Enrolment forms are available here.
Parents are asked to fill out two enrolment forms. New families are required to have a preference form signed by their Parish Priest.
The maximum roll of the school is 475, as specified in the integration agreement for the school.
This school’s Board of Trustees will accept for enrolment all students who are eligible for enrolment in terms of the integration agreement and in line with the Enrolment Policy (see Policy folder, index 18 at the school office).
When children withdraw from the school, progress cards are retained until requested from another school, personal records may be collected by parents / caregivers if requested.
The office will remove students from the electronic register when they have confirmation that the child is enrolled at another school or has left New Zealand.
The Principal will withdraw a student for whom no reason has been given for an absence and has been absent for more than 20 consecutive school days.
The Parents of children who are on extended periods of absence should provide written notification that this will be happening. The principal must be notified of these cases so that the appropriate procedures can take regarding enrolment status.
Criteria for Preference of Enrolment in Integrated Catholic Schools
THE GRANTING OF PREFERENCE OF ENROLMENT IN NEW ZEALAND CATHOLIC SCHOOLS
1.1 It is twenty-two years since the New Zealand Catholic Bishops’ Conference first promulgated the criteria to be used by Proprietors and their agents for granting the preference of enrolment for students/pupils wishing to be enrolled in the nation’s Catholic schools.
1.2 Since then New Zealand society has evolved in a number of ways, which has necessitated a revision of the criteria promulgated on December 1st 1980. Over the last two years the New Zealand Catholic Bishops have consulted widely on this updated preference of enrolment criteria which are promulgated in this document.
2.0 THE LAWFUL OBLIGATIONS ON PROPRIETORS
2.1 Section 29 of The Private Schools Conditional Integration Act states:
“29. Preference of Enrolment–(1) Parents who have a particular or general philosophical or religious connection with an integrated school shall have preference of enrolment for their children at the school.
(2) Subject to the provisions of subsection (1) of this section, no prospective pupil shall be refused enrolment at an integrated school on the grounds of religion, race, socio-economic background, or lack of willingness of the parent to make financial contributions to the school.”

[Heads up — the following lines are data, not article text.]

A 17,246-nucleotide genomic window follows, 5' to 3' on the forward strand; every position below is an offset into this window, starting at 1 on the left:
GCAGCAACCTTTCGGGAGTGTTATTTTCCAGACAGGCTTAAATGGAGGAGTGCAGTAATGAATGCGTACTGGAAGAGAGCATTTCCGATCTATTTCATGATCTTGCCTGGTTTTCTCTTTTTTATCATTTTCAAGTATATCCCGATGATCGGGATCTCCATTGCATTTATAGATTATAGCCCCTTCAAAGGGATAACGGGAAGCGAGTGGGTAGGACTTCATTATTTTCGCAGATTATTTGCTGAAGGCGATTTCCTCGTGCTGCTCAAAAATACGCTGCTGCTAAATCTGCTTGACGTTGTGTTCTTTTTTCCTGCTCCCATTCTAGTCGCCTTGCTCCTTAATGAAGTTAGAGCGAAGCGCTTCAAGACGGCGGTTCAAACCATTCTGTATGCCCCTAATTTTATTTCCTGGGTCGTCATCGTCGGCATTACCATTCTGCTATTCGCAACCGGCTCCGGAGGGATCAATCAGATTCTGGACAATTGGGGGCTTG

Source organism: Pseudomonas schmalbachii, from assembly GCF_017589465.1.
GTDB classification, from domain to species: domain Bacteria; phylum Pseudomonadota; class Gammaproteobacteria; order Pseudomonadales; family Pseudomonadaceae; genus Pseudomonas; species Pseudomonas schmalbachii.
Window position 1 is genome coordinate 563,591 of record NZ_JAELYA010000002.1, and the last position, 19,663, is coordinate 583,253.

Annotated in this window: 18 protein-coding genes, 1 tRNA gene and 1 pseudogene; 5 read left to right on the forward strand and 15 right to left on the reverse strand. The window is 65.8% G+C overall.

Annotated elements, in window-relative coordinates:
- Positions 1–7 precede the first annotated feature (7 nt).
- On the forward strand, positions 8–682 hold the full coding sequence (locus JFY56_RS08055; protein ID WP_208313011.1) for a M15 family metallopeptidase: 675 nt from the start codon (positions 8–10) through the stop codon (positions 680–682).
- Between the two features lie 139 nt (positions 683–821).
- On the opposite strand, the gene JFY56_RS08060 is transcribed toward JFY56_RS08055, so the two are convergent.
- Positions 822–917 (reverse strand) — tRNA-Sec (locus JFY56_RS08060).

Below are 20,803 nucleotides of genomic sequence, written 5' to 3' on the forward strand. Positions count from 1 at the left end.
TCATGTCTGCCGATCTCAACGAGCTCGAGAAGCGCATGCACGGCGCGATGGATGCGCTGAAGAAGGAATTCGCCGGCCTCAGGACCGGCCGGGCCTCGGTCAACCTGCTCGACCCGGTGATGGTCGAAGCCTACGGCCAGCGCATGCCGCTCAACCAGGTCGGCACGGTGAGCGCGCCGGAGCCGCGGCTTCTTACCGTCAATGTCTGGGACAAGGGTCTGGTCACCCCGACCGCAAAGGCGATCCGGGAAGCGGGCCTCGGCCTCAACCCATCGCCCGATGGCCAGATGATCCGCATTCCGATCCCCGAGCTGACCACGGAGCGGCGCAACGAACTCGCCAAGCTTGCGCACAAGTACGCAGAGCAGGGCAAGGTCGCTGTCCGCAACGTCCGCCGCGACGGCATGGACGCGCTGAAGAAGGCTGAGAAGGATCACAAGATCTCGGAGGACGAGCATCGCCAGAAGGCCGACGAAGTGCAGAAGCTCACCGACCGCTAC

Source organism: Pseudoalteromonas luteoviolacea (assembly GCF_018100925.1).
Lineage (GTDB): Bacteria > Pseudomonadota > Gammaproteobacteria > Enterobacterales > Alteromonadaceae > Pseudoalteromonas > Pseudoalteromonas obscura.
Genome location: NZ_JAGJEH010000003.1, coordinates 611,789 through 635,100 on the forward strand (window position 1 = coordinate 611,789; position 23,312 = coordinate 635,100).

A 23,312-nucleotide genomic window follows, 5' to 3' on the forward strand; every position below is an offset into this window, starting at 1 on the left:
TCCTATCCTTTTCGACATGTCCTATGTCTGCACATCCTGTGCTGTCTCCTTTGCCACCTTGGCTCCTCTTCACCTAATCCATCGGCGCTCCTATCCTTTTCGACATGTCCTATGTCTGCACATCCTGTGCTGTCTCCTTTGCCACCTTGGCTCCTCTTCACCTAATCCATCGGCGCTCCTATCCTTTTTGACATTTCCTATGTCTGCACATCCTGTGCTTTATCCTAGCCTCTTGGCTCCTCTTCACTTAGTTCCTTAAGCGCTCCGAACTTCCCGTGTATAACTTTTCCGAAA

2.2 The standard clause in Catholic School Integration Agreements states:
“Preference of enrolment at the School under Section 29(1) of the Private Schools Conditional Integration Act 1975 shall be given only to those children whose parents have established a particular or general religious connection with the Special Character of the School and the Controlling Authority shall not give preference of enrolment to the parents of any child unless the proprietor has stated that those parents have established such a particular or general religious connection with the Special Character of the School.”
3.1 Enrolment is the responsibility of the Board of Trustees and principal, rather than of the Proprietor. While all schools need to construct a clear enrolment policy, this is not the role of the Proprietor. The Proprietor’s involvement in the process is to determine, from a legal point of view, who meets the preference criteria for enrolment eligibility.
3.2 Upwards of twenty Catholic Integrated Schools are likely to be adopting an Enrolment Scheme as a result of recent amendments to the Education Act. This development will bring the issue of preference of enrolment into bold focus. From a legal point of view, there cannot be two classes of preference.
3.3 An Enrolment Scheme, which is designed to prioritise the enrolment of preference students, cannot make distinctions between parents who have a preference of enrolment certificate. Any element of discrimination would be illegal.
3.4 A child/student either has a preference designation or not, irrespective of whether or not a school has an Enrolment Scheme.
4.0 ADMINISTERING THE CRITERIA
4.1 The identification of the preference criteria is essentially a legal matter, because the criteria have to be based on what the Integration Act and the typical Integration Agreement mean by “a particular or general religious connection with an integrated school”.
4.2 Preference status is what results from establishing either a “particular” or a “general” “connection” on the part of the parents, with a Catholic Integrated school.
4.3 As well as asking whether each of the following criteria indicates the necessary connection, it can be helpful to ask, for example, how would a Proprietor satisfy a Judge that a denial of preference is properly based on the parent(s) not having established a particular or general religious connection with a Catholic school?
4.4 See Appendix One for a commentary on the interpretation of the criteria.
5.0 THE CRITERIA BEING PROMULGATED BY THE NEW ZEALAND CATHOLIC BISHOPS CONFERENCE, WHICH ARE TO BE USED BY PROPRIETORS AND THEIR AGENTS
5.1 The child has been baptised or is being prepared for baptism in the Catholic Church.
5.2 The child’s parents/guardians have already allowed one or more of its siblings to be baptised in the Catholic faith.